Lava Man Retires
Since the news broke that there was talk of retiring Lava Man just over a week ago, fans have been waiting anxiously and hoping that the magnificent horse would return to horse racing. But on Wednesday 30 July 2008 it was made official, Lava Man would not make a comeback. He was retired immediately, leaving behind a racing legacy that will be admired and remembered for many years to come. While watching one of the racing greats bow out gracefully is heartbreaking to many, the decision was made in his best interest and his owners and trainer are just grateful that he is able to walk away from horse racing without serious injury.
With his career earnings at $5 268 706, Lava Man is the richest claiming horse in the history of thoroughbred horse racing. Claimed by Steve Kenly, Dave Kenly, Tracy Kenly and Jason Wood in 2006 for $50 000, Lava Man was handed over to trainer Doug O’Neill and flourished under his guidance. Later in 2006 he became the first horse to claim victory at the Hollywood Gold Cup, the Pacific Classic and the Santa Anita Handicap in the same year and also won the Hollywood Gold Cup three years consecutively from 2005 to 2007. On 20 July 2008, during the Eddie Read Handicap, which was held at Del Mar Racecourse, Lava Man finished in last position. It was here, after his sixth loss, that it was decided to look at retirement for the seven year old racing phenomenon.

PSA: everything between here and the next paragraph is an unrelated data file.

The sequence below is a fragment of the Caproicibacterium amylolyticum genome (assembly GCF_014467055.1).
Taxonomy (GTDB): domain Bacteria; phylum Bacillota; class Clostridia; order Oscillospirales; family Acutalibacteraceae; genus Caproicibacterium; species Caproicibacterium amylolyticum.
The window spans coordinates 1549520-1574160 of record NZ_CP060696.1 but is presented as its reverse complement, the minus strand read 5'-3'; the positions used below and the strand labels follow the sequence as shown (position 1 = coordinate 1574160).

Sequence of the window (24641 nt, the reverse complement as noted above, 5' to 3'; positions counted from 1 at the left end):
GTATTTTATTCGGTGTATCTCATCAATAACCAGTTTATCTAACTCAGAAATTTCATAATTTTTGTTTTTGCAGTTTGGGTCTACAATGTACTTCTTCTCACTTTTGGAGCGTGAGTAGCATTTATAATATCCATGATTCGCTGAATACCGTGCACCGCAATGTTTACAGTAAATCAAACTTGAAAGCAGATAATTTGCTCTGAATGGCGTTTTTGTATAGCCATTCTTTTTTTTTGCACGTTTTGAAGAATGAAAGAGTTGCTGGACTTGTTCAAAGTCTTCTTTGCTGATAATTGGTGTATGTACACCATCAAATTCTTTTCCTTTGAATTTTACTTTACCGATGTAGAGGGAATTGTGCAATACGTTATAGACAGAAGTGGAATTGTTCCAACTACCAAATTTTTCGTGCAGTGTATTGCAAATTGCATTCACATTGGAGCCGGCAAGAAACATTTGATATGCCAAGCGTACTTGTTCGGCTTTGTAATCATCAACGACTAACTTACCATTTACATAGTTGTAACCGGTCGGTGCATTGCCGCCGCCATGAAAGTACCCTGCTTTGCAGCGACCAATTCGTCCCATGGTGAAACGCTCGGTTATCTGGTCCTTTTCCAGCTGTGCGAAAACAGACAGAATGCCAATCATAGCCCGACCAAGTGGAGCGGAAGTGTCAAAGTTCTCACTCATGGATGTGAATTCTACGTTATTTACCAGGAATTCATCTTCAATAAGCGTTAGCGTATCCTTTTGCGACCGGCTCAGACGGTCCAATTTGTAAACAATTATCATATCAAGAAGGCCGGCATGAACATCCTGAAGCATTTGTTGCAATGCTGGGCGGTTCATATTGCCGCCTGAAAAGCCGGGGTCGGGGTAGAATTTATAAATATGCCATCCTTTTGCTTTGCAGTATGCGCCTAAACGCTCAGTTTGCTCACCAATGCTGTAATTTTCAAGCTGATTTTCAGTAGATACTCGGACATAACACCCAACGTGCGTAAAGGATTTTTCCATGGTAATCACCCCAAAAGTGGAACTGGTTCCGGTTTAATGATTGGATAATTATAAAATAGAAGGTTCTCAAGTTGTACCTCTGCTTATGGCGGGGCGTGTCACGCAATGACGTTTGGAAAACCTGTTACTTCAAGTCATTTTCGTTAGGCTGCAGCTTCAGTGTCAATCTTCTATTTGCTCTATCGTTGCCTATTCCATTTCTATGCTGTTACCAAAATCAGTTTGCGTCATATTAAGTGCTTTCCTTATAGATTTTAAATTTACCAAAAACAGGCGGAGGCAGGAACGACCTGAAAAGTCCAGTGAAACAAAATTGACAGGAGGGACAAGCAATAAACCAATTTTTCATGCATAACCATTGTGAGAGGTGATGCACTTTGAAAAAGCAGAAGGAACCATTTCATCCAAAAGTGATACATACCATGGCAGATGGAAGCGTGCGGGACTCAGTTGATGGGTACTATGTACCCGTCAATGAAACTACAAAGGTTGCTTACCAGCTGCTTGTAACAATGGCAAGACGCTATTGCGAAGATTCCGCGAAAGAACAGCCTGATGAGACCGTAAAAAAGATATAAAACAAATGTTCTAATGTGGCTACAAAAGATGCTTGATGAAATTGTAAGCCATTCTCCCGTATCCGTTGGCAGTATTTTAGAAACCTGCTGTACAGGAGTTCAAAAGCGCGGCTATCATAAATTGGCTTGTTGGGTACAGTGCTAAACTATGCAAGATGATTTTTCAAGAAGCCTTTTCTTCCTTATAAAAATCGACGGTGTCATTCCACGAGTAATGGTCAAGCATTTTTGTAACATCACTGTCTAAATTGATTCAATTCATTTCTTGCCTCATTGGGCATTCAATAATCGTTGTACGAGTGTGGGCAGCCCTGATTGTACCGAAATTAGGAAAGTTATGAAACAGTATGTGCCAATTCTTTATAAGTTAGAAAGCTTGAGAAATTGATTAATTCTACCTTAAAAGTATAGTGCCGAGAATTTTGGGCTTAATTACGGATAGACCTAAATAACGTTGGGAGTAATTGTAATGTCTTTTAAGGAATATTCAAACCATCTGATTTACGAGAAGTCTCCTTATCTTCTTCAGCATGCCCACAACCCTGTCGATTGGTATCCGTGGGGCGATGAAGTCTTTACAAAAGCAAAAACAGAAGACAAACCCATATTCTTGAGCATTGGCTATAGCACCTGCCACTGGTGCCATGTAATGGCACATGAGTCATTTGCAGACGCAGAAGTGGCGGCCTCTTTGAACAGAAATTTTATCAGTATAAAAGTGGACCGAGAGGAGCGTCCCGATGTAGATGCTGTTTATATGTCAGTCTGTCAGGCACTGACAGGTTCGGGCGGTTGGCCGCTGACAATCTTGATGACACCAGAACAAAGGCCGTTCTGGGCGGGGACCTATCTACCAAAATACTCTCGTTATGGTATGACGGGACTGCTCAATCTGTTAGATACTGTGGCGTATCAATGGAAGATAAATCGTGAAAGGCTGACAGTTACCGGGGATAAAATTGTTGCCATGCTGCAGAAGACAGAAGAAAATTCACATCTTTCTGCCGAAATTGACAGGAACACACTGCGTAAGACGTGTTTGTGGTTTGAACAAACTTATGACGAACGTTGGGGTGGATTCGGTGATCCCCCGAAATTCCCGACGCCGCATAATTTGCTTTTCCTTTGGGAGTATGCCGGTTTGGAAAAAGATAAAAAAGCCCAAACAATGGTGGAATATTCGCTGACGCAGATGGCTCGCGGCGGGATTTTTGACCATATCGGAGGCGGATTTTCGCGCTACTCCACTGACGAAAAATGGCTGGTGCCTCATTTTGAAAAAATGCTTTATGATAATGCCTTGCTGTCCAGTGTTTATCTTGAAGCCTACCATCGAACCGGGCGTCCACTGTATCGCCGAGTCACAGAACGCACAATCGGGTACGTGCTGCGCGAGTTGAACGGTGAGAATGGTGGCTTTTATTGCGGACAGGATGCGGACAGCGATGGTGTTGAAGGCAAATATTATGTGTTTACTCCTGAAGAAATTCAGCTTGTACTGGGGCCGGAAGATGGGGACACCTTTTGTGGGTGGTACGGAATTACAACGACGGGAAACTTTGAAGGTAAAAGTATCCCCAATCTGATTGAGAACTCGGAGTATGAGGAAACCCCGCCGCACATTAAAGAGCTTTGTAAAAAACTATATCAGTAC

Even though trainer Doug O’Neill had suggested retiring Lava Man to the owners, it remained a very difficult decision for them. They decided to send him to the state of the art Alamo Pintado Equine Clinic in California for a thorough medical examination. During the examinations x-rays were taken of Lava Man’s ankles and a significant difference was seen in the x-rays when compared to x-rays taken of his ankles at the beginning of the year. On hearing the results, the decision became clear and easy, Lava Man would retire. Although the changes in his ankles have put an end to his illustrious racing career, they will not prevent him from enjoying a well deserved retirement, walking and grazing the grass of his new pastures.
But it is not just his spectacular victories that will be remembered, but his heart, his determination, his strength, his toughness and his courageousness to always give his all during any racing event. Doug O’Neill was quoted saying: “It’s been wonderful to be around such a great champion. He’ll be missed, but I’m going to put in my vote for him to be our stable pony.”